And you know, that's just a GarageBand loop. The very first chord hit, and I thought to myself, "Aww, a GarageBand loop?"… But it fit. And that was Steve, you know? It's who he was, what he was, and what he made others to be. Now, I'm not saying that Steve Jobs personally listened to every single loop in every single Jam Pack they put out. But I'll bet he listened to the "songs" they included therein (this was one of them), and I'll bet he listened to the music for iMovie Trailers.
Music's big for me, and when I first found GarageBand and Logic, I went through and I listened to every loop. Or near enough. I may have heard most of them just once, but whenever I hear one of those Apple loop show up in a commercial, a video, and—heaven forbid—an actual movie soundtrack, it sort of bugs me. I guess it's just from a 'laziness' perspective, but it's probably more that I can't put into words or don't have concrete in my mind.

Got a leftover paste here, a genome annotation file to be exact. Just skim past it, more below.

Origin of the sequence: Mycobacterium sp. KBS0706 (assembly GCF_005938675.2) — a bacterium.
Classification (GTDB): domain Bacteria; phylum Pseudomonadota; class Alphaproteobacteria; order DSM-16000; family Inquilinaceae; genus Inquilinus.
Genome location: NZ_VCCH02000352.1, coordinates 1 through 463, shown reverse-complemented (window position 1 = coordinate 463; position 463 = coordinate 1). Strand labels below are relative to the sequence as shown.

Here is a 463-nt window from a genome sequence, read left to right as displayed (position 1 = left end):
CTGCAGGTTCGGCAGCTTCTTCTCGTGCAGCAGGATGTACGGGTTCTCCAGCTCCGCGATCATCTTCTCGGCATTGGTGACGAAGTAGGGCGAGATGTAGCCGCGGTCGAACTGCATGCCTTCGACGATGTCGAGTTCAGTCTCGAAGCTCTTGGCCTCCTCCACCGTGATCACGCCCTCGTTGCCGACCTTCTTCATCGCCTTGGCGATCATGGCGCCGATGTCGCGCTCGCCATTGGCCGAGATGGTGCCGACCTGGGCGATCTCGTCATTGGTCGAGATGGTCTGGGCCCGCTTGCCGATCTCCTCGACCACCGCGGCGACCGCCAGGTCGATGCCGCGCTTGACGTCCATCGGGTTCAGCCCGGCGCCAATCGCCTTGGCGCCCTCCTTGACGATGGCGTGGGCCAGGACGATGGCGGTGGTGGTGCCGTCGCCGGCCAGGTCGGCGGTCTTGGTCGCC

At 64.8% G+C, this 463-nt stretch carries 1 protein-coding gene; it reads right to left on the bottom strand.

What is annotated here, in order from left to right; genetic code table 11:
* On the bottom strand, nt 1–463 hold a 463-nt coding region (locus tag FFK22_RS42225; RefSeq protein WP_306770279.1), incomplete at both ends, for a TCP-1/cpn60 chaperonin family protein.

But I don't think Steve would be like that. I mean, he picked (or trained people to know how to pick) things that had an emotion behind them. Loops that would either inspire people to create their own music like it or to say, "That's it," and use the loop itself. And this had piano, cello…
Gosh dang it, it's not a standard loop. Must be in a Jam Pack, and I don't have them reinstalled here yet. I was going to comment on its name and see if it was appropriate, too. Well, good a reason as any to finally reinstall them.
That's interesting. I now see why it sounded familiar!
That said, I always judge music by its context -- how apt it is for the setting, and whether, given that, it moves me. For example, when I used to take my kids to a concert to hear the stuff that resonated for them, I never judged it against John Coltrane or John McLaughlin.
Whether it was 'lazy' is not relevant. Only whether it fits.
Judging by my reaction, it did.